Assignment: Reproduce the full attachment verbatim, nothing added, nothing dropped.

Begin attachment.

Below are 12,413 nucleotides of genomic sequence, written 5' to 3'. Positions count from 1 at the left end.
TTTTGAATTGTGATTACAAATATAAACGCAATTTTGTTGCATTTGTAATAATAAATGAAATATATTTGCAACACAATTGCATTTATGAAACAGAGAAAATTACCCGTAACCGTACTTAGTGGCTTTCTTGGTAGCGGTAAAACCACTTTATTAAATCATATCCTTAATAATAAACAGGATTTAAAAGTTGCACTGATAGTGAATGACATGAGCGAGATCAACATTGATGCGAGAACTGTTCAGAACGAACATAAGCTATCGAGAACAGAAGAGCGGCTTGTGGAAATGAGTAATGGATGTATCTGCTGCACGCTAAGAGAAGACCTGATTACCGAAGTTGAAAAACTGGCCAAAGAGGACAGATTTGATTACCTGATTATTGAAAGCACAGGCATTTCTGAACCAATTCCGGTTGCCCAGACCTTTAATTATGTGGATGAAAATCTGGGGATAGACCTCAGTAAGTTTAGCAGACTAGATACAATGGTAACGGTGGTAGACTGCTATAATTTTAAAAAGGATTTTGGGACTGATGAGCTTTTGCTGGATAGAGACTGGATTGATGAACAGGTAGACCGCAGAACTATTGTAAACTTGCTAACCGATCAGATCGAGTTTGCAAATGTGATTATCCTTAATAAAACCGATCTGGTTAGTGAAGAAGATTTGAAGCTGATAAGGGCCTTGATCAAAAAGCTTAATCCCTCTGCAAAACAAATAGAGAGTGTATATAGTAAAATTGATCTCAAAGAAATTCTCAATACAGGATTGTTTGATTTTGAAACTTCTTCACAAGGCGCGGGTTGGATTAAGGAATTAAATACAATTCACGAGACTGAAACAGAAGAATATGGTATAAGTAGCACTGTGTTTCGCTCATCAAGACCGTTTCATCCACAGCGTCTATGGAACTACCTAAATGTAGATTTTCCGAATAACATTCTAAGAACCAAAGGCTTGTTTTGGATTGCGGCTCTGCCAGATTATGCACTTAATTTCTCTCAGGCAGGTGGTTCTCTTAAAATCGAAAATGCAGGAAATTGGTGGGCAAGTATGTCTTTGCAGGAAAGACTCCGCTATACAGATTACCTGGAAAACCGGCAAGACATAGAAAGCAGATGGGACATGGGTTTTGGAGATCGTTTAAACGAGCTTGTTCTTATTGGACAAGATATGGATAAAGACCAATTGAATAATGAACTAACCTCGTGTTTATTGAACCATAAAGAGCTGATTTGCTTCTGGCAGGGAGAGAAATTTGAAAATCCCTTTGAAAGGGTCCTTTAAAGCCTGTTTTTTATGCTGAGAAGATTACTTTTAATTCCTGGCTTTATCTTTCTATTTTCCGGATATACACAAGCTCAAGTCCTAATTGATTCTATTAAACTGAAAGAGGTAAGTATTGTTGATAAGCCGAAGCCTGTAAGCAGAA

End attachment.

Below are 12,413 nucleotides of genomic sequence, written 5' to 3'. Positions count from 1 at the left end.
TTTTGAATTGTGATTACAAATATAAACGCAATTTTGTTGCATTTGTAATAATAAATGAAATATATTTGCAACACAATTGCATTTATGAAACAGAGAAAATTACCCGTAACCGTACTTAGTGGCTTTCTTGGTAGCGGTAAAACCACTTTATTAAATCATATCCTTAATAATAAACAGGATTTAAAAGTTGCACTGATAGTGAATGACATGAGCGAGATCAACATTGATGCGAGAACTGTTCAGAACGAACATAAGCTATCGAGAACAGAAGAGCGGCTTGTGGAAATGAGTAATGGATGTATCTGCTGCACGCTAAGAGAAGACCTGATTACCGAAGTTGAAAAACTGGCCAAAGAGGACAGATTTGATTACCTGATTATTGAAAGCACAGGCATTTCTGAACCAATTCCGGTTGCCCAGACCTTTAATTATGTGGATGAAAATCTGGGGATAGACCTCAGTAAGTTTAGCAGACTAGATACAATGGTAACGGTGGTAGACTGCTATAATTTTAAAAAGGATTTTGGGACTGATGAGCTTTTGCTGGATAGAGACTGGATTGATGAACAGGTAGACCGCAGAACTATTGTAAACTTGCTAACCGATCAGATCGAGTTTGCAAATGTGATTATCCTTAATAAAACCGATCTGGTTAGTGAAGAAGATTTGAAGCTGATAAGGGCCTTGATCAAAAAGCTTAATCCCTCTGCAAAACAAATAGAGAGTGTATATAGTAAAATTGATCTCAAAGAAATTCTCAATACAGGATTGTTTGATTTTGAAACTTCTTCACAAGGCGCGGGTTGGATTAAGGAATTAAATACAATTCACGAGACTGAAACAGAAGAATATGGTATAAGTAGCACTGTGTTTCGCTCATCAAGACCGTTTCATCCACAGCGTCTATGGAACTACCTAAATGTAGATTTTCCGAATAACATTCTAAGAACCAAAGGCTTGTTTTGGATTGCGGCTCTGCCAGATTATGCACTTAATTTCTCTCAGGCAGGTGGTTCTCTTAAAATCGAAAATGCAGGAAATTGGTGGGCAAGTATGTCTTTGCAGGAAAGACTCCGCTATACAGATTACCTGGAAAACCGGCAAGACATAGAAAGCAGATGGGACATGGGTTTTGGAGATCGTTTAAACGAGCTTGTTCTTATTGGACAAGATATGGATAAAGACCAATTGAATAATGAACTAACCTCGTGTTTATTGAACCATAAAGAGCTGATTTGCTTCTGGCAGGGAGAGAAATTTGAAAATCCCTTTGAAAGGGTCCTTTAAAGCCTGTTTTTTATGCTGAGAAGATTACTTTTAATTCCTGGCTTTATCTTTCTATTTTCCGGATATACACAAGCTCAAGTCCTAATTGATTCTATTAAACTGAAAGAGGTAAGTATTGTTGATAAGCCGAAGCCTGTAAGCAGAA